For all Molson claims to have maintained the integrity of the Old Style Pilsner label, there's that one nagging question that comes to every drunkard's mind: how many rabbits on a Pilsner label?
You see three at first, then have another beer and see four. Then they change the label, get hate, only to change it back to something similar (but not quite the same) and say they're doing good on us folk, despite quietly killing off another rabbit! Look how those corporate big-wigs taunt us with their "YouTubes":
Oh well, at least I've tried to document its history the best I could. Lots of good and insighful comment on my original post.
It seems I needed someone from Saskatchewan to point out that there is a GIANT bottle of Pilsner in The Galt Museum! Saskatchewan, you’re alright…but try and stay in your own province once in a while. I’m just kidding, just stay away from my beer!
In Lethbridge, when we’re not mining for coal or wrestling bears, we’re usually drinking an ice-cold Pil. First brewed in Lethbridge in 1926, Old Style Pilsner is a beer that has remained strong in Western Canada since its inception.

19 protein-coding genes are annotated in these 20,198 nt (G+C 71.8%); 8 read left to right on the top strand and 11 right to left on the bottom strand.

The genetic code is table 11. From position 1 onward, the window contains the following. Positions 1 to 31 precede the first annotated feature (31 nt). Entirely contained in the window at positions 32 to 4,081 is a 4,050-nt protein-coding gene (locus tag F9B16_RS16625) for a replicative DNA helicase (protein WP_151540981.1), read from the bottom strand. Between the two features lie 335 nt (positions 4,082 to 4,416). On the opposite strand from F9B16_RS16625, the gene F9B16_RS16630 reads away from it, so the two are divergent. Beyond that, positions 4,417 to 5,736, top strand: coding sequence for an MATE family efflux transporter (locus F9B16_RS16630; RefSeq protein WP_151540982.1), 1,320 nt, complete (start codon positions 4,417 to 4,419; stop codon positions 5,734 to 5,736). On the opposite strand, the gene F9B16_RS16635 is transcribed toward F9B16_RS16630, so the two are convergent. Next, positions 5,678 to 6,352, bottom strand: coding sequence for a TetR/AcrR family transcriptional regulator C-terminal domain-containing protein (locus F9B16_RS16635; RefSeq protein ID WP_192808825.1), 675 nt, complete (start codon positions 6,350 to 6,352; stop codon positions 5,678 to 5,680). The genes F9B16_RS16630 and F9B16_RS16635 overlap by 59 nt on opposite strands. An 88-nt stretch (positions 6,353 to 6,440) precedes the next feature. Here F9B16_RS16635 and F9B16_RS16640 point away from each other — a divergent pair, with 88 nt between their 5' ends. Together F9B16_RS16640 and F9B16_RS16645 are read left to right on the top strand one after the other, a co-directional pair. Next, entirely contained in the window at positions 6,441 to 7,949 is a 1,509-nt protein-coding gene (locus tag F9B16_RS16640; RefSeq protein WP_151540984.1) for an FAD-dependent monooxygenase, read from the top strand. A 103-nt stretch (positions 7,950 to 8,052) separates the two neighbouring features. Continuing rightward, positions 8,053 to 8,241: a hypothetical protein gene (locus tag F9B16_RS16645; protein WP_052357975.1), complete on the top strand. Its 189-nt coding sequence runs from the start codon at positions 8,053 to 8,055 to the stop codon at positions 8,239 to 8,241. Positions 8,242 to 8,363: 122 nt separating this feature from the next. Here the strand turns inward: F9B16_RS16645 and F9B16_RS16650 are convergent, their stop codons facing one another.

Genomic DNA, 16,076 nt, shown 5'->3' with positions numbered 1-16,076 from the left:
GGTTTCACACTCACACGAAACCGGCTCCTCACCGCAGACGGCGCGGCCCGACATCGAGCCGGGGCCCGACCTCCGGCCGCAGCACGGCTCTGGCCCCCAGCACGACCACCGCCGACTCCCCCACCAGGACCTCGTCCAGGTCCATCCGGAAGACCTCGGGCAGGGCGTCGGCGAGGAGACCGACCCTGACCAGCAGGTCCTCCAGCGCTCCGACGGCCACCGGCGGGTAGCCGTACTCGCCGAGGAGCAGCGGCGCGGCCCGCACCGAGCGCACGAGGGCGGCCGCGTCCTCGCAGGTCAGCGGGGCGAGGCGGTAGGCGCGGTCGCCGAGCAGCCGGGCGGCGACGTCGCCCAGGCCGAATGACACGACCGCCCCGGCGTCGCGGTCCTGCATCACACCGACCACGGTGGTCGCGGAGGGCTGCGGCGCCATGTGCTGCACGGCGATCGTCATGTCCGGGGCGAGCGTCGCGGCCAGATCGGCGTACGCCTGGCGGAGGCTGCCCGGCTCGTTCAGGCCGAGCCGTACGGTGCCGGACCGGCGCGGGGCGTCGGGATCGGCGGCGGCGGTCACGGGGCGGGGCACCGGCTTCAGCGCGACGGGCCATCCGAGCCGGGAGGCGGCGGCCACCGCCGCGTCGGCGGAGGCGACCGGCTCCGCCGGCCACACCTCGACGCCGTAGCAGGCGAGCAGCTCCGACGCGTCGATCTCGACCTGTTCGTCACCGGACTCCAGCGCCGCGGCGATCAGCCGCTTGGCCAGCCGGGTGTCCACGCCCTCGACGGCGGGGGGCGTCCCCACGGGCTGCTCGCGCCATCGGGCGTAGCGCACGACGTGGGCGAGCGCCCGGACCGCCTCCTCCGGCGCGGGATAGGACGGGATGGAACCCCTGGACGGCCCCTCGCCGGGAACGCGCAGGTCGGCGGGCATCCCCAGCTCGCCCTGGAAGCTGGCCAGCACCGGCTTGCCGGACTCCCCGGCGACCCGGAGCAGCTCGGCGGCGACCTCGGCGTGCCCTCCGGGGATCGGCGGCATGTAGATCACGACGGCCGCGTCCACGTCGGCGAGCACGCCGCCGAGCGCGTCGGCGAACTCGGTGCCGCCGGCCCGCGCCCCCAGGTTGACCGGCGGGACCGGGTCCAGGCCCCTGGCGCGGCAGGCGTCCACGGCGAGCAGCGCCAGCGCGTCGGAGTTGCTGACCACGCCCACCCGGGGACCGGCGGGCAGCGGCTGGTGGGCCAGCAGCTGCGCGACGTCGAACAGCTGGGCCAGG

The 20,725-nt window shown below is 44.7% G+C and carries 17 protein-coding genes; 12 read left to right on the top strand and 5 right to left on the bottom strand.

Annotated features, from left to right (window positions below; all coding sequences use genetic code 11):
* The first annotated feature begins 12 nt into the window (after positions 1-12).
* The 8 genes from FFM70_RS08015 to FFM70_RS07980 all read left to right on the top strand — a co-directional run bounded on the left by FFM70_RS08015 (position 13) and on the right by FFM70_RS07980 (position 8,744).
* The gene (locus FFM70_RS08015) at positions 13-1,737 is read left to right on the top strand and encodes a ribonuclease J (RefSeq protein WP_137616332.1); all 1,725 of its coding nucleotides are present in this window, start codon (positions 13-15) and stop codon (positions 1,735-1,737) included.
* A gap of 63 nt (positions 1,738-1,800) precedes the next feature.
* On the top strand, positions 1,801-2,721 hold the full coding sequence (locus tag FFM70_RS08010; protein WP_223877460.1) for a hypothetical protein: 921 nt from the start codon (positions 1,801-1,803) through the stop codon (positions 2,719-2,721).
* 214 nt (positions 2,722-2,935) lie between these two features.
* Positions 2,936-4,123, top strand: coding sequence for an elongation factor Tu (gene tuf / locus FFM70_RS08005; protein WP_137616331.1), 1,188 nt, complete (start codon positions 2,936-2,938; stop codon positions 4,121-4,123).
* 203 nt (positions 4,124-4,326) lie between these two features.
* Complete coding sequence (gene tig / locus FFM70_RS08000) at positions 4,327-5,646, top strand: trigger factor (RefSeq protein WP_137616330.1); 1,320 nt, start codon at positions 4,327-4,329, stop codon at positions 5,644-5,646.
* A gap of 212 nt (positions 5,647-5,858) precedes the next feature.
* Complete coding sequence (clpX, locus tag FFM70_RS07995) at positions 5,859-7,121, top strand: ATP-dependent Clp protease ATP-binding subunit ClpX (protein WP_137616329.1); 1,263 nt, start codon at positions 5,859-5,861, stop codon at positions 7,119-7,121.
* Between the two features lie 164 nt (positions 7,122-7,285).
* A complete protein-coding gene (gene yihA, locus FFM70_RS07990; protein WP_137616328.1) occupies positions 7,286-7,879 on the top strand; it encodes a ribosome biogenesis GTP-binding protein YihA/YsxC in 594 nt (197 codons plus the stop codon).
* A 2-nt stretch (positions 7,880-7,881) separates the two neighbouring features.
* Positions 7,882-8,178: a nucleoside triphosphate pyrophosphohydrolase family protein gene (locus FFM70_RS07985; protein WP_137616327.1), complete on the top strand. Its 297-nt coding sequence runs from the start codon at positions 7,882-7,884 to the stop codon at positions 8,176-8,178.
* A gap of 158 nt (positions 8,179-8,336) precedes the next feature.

Being half Czech, beer has played an important part of my life. In fact, it’s the national drink of the Czech Republic, much like wine is to France. And like wine, there are many varieties from different regions, each with their own recipe. “Pilsener” is a pale lager, developed in the 19th century in the Bohemian city of Plzeň.
My earliest memories of Old Style Pilsner are when I was a youngster, drinking a stubby in my crib. Those were the days when soiling your pants was the norm, not the exception. So here’s the story of my favourite beer as I know it.